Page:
Disappointments/Least-Liked/Worst Movies of 2018

It’s the end of the year boys and girls, you know what that means? It’s list time!

I’ll put up my list of “Best/Favorite” movies of the year later, but with all those good/great/awesome movies I have seen, I had to sit through some stinkers unfortunately. Some of these I knew weren’t going to be any good walking in, but I ended up taking the hit anyway. The list ranges all over the place, so don’t think I’m attacking certain movies because it’s easy. I walk into every movie with a clear mind and soaking up the movie for what it’s worth.

The list will have the movies in alphabetical order, just to be fair, and because I really don’t want to go through the trouble anymore of picking a number one because they weren’t good enough to make it on my other list.

Like all lists, this is my opinion! So if you don’t agree that’s perfectly fine and probably justified. Film is subjective, and that’s why I love it. Finally, there are other movies that could have gone on the list, but these are the ones that truly stuck out.

But first, let’s talk about the movies I didn’t know where to put, or as I like to call it – The Undecided

 

The Undecided Movies of the Year

Assassination Nation

Hotel Artemis

Mandy

Solo: A Star Wars Story

Suspiria

The Strangers: Prey at Night

Tully

Unsane

Venom

 

 

Alright, now let’s get this over with.

Dishonorable Mentions

Breaking In

Hell Fest

The 15:17 to Paris

 

 

Disappointments/Least-Liked/Worst Movies of the Year

Death Wish

A remake of the cult classic series that starred Charles Bronson, the remake was directed by Eli Roth and starred Bruce Willis as Paul Kersey, a doctor who becomes a vigilante after his wife gets murdered, and daughter gets attacked, during a home invasion. The problem with Death Wish, well one of them, is it felt a little tone deaf in terms of the message it’s trying to get across at times. Especially considering the movie’s overall message being controversial itself, but it doesn’t help that the movie sometimes has major tonal issues when it comes to cops in the movie, more specifically Dean Norris’ character.

 

Proud Mary

Proud Mary had some potential to be a nice throwback to the blaxploitation movies of the past. Unfortunately, that wasn’t the case, and instead we got a lackluster action movie that tried to be more than it should have been, and failed on all accounts. Taraji P. Henson played hitwoman, Mary, who works for an organized crime family in Boston, and after a hit that changed her life, she wants out and wants to help a young boy that was also affected by that hit. Henson does the most she can with the character, and even Danny Glover appears as the leader of the crime family. However, I just couldn’t get interested in the movie at all. Even the action-packed finale felt too tame for its own good.

 

Slender Man

Oh Slender Man, what happened?! Well, I kind of know what happened. The movie is, obviously years too late, and the producers of the movie had some creative differences with the studio about how to handle and market the movie. This lead to the studio – Sony – not only moving the movie around the release schedule on several occasions, but apparently cutting several key scenes leaving the movie a noticeably mess. Slender Man had potential, but with the studio getting involved, a weak script and uninteresting characters, Slender Man lacked any real substance to make it worthwhile.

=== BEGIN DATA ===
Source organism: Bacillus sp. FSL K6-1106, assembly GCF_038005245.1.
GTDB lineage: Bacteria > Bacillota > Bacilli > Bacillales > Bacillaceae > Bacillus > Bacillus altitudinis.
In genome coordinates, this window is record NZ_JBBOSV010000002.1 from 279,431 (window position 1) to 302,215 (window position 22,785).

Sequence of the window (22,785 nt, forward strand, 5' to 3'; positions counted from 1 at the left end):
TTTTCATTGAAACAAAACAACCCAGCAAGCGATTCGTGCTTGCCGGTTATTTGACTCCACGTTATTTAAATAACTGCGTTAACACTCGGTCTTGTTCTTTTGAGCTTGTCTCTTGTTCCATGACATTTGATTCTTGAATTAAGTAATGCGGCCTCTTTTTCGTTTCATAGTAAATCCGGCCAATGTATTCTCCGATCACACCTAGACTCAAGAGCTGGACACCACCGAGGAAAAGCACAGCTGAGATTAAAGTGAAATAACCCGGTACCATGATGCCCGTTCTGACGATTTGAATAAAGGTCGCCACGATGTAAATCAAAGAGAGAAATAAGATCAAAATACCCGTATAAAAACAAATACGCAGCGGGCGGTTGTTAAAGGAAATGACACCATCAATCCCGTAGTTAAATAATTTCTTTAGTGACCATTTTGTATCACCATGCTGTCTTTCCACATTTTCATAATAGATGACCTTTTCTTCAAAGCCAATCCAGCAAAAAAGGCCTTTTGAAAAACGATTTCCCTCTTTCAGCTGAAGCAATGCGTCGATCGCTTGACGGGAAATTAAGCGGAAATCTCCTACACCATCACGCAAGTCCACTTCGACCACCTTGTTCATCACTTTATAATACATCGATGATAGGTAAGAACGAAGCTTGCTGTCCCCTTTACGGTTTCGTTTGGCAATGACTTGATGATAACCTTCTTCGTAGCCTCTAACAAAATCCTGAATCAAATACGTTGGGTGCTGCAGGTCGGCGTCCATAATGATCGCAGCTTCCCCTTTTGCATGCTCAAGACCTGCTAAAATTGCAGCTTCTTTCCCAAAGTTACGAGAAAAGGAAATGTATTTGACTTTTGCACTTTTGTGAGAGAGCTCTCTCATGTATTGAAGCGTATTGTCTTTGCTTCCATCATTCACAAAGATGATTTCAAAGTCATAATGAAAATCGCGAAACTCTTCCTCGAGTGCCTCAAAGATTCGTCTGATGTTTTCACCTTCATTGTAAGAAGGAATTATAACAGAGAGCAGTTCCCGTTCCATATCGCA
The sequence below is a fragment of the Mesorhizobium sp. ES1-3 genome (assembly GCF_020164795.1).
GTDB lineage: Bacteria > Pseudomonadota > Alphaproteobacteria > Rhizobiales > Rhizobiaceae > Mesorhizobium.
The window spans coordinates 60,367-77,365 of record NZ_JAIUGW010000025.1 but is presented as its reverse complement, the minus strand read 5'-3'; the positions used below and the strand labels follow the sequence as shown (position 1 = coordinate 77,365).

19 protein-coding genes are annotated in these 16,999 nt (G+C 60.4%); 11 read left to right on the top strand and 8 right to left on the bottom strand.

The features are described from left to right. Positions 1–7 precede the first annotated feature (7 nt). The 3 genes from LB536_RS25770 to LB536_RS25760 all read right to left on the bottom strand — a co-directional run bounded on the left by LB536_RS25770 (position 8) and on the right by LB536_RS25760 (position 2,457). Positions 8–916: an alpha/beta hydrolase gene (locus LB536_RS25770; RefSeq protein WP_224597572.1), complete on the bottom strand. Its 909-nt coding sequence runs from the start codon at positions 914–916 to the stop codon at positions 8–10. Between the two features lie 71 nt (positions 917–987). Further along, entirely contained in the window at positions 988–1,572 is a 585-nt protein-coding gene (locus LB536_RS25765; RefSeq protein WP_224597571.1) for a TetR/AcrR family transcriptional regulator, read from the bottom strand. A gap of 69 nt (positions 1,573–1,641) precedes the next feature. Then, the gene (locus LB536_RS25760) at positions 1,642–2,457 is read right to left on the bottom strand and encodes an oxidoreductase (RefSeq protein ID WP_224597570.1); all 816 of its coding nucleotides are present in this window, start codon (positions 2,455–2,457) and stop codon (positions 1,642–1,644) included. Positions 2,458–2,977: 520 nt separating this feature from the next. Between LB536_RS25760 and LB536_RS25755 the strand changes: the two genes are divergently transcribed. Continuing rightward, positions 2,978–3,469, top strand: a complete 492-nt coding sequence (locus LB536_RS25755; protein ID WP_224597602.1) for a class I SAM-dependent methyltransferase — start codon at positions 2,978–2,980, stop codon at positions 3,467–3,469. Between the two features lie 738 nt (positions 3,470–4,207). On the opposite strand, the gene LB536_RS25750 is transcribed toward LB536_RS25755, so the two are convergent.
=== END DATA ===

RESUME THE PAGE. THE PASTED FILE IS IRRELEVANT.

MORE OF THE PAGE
The Happytime Murders

What the hell was this? No, seriously, what the hell was this? I’ll admit, I didn’t mind the concept that puppets can walk around in the human world, and suddenly someone is killing puppets from a popular TV show, and it’s up to a puppet and his former cop partner (Melissa McCarthy) to solve the case. The movie wasn’t well received by critics or by fans, and you can’t blame them. I didn’t really expect much from The Happytime Murders, but I didn’t think it would be an unfunny, cringe-worthy at times movie.

 

Truth or Dare

Blumhouse has a pretty good track record with their horror/thriller movies, and even managed to surprise some of us with Happy Death Day, which let’s be honest, we all thought was going to suck (yes, I am looking forward to Happy Death Day 2U). So with that said, Truth or Dare had some potential and a good lead in, but it sadly craps the bed. The characters aren’t great, it loses a lot of stream most of the time after it builds something up, and the effect of the demon is really dumb. There is only one character that stands out, and that’s Hayden Szeto’s Brad, who has a storyline that doesn’t really belong in the movie, but it’s actually a good storyline that gets wasted. Plus the ending for me was really dumb, and has been done before.

 

All right, so there are my worst, disappointments, least-liked films of the year. What were some of yours?

‘Hotel Artemis’ Review

Director: Drew Pearce

Writer: Drew Pearce